(11)YKYZ=fK(1-ωK)NKYZ,
where NKYZ is the relative intensity of various Auger transitions with ∑∑NKYZ=1. The sums are over all energetically possible Y and all possible Z with binding energies EBE,Y≥EBE,Z.
4. Vacancy Propagation
The rearrangement of the atomic structure will continue until all primary, secondary, and subsequent vacancies are filled by the emission of X-rays and Auger electrons, or until no more transitions are energetically possible. In the latter case, the vacancy has reached the valence shell. This is the region where solid state, or chemical effects might be dominant. The correct treatment of such effects is beyond the scope of the present paper.
The full relaxation of the initial vacancy created in the nuclear event (Section 2) is a multistep process. While the fundamental physical picture of the individual atomic transitions remains similar to the one described above, the atomic structure will continuously change. This change will affect both the atomic-binding energies and transition rates.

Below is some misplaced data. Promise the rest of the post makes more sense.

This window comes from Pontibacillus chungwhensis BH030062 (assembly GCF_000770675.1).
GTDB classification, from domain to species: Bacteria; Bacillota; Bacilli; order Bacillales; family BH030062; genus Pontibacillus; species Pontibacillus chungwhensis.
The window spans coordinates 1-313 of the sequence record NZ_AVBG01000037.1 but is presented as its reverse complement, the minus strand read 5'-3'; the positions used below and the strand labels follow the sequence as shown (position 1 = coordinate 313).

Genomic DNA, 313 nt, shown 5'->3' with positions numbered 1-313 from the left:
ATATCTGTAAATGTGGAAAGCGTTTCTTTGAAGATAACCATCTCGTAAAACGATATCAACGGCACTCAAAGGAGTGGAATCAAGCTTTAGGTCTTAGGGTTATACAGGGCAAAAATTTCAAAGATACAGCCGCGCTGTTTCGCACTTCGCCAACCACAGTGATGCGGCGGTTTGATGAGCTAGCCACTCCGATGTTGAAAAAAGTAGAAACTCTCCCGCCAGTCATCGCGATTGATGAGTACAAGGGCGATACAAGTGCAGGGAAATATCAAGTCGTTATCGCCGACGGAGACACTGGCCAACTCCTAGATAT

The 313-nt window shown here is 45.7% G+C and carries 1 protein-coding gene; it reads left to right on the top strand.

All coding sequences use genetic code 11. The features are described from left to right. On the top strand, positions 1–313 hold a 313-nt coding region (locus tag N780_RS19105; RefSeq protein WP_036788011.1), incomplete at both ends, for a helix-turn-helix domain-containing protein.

Considering the number of possible atomic configurations, the procedure of evaluating the atomic radiation spectrum becomes very complex. Table 1 compares the various calculated Auger electron yields of radioisotopes of medical importance. These include Tc99m, In^{111}, I123,125, and Tl201. The table contains six calculations, which follow two fundamentally different approaches. The key features of the relevant physical data and assumptions are also listed and will be discussed below.
Calculated Auger electron yields for selected medical radioisotopes.